49 people share how employers disguised a job offer to get something done for free.

From retail chains to online marketplaces, some businesses allow customers to try their products before making a purchase decision. And it’s kind of convenient. However, today more and more companies are looking for employees to implement the “try before you buy” concept, and expect applicants to work for free as part of the hiring process.

Think of trial assignments for free, from presentations to entire projects. And what if the job posting doesn’t exist? No wonder it is so controversial. Liz RyanThe CEO of Human Workplace recently shared: lighting room About one case that has sparked a firm debate on Twitter.

Liz tweeted, “I met a woman who applied for an event planning position. She was interviewed for the job and they said, “We want you to plan and run events for us as a test, so we can see how good you are.” At first, “there were no job openings” and “they just ran ads for regular event planners to get someone to plan and run a job fair for them for free.”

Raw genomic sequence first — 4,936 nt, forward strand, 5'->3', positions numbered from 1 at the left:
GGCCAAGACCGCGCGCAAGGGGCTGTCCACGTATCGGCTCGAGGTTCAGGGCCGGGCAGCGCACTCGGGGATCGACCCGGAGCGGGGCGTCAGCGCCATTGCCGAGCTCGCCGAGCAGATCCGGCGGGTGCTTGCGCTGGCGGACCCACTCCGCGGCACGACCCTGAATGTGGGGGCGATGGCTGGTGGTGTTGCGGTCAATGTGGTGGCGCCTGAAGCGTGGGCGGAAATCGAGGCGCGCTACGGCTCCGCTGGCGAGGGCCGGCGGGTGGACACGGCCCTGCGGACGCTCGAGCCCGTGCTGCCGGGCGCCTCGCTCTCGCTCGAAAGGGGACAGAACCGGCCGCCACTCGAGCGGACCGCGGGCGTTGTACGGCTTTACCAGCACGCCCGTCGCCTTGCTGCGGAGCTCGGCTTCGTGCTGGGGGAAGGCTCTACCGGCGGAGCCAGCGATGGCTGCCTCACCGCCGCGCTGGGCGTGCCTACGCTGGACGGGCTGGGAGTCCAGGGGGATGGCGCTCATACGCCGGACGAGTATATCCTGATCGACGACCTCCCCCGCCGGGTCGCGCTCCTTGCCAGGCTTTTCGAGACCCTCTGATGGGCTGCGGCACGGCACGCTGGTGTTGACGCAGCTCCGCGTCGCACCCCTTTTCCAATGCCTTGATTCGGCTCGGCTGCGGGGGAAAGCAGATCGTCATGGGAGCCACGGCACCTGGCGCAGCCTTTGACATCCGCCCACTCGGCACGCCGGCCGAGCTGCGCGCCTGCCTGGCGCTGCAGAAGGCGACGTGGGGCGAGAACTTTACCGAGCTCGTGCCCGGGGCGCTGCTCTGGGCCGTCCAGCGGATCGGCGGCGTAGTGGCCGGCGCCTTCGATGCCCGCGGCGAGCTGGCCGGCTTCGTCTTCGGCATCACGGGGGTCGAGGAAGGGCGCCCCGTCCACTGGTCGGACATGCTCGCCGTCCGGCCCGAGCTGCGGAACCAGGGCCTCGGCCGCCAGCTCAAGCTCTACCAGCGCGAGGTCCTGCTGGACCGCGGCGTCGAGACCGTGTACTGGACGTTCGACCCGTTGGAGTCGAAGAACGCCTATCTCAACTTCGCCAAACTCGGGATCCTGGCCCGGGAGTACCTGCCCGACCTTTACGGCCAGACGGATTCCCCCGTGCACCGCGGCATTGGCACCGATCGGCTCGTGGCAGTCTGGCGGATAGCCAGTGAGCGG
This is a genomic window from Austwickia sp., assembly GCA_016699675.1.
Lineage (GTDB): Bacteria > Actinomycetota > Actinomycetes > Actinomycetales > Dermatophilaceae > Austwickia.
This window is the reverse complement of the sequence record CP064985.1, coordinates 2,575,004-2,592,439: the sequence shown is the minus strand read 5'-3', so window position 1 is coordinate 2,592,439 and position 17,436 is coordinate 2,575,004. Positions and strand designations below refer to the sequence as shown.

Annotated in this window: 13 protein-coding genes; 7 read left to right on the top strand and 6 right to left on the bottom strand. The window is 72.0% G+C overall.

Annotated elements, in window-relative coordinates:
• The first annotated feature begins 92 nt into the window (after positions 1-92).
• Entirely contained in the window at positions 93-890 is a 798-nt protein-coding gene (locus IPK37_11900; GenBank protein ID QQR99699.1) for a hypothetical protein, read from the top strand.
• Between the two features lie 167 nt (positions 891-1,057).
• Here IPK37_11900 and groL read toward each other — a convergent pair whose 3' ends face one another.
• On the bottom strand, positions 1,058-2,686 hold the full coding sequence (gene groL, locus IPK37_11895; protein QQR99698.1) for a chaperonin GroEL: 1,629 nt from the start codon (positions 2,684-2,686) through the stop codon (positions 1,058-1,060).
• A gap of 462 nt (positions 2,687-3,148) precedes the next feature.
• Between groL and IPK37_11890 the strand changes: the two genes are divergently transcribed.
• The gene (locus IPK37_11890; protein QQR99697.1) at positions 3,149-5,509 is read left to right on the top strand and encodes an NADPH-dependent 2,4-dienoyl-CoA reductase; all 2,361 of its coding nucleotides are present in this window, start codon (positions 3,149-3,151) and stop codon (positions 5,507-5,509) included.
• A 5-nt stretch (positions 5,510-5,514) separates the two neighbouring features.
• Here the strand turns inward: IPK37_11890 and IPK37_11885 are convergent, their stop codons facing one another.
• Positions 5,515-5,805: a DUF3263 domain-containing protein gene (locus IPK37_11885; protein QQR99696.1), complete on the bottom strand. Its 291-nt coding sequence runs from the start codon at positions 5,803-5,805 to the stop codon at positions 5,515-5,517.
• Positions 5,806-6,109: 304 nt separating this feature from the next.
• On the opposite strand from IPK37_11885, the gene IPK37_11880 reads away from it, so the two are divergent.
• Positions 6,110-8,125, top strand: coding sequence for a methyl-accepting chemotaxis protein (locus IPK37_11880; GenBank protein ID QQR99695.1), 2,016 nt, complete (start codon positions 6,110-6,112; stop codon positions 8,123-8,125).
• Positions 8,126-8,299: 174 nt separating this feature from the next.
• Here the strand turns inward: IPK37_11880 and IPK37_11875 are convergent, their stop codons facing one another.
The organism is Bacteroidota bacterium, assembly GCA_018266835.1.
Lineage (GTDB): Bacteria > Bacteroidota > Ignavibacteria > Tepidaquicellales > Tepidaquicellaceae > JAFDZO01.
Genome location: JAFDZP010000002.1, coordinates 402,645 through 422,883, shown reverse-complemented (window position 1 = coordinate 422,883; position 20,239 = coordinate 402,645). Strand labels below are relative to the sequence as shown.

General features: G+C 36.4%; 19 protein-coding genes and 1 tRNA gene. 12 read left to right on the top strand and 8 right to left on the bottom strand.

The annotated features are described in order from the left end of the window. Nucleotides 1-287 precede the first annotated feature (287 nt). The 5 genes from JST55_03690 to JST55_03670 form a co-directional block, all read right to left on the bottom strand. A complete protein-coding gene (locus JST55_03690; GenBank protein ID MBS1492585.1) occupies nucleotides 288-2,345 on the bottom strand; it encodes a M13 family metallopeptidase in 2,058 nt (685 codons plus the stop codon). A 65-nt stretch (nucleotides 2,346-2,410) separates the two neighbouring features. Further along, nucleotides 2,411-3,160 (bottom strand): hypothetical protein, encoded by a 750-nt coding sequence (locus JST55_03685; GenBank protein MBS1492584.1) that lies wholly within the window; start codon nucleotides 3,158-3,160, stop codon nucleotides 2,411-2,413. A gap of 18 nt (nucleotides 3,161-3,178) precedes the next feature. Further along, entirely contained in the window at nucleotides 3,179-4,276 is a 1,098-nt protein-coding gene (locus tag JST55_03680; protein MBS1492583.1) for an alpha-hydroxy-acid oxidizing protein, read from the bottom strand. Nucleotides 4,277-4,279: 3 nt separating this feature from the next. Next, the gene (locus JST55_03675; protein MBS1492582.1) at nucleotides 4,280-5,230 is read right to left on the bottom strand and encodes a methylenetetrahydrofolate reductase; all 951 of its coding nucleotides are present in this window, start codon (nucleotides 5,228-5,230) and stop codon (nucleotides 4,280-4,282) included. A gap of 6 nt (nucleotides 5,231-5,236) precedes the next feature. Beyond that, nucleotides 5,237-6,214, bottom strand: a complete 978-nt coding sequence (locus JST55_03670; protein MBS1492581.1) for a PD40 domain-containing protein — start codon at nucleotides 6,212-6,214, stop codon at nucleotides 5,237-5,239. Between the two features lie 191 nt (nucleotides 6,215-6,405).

It sounds upsetting, but this is all too common among job seekers. Now bring people with similar experiences to Liz’s thread to share how employers, hiring managers, and business owners have tried to outdo them.

Image Credits: human workplace

Image Credits: human workplace

Image Credits: human workplace

Image Credits: human workplace

Image Credits: human workplace

Image Credits: human workplace

Image Credits: human workplace

Image Credits: human workplace

Image Credits: human workplace

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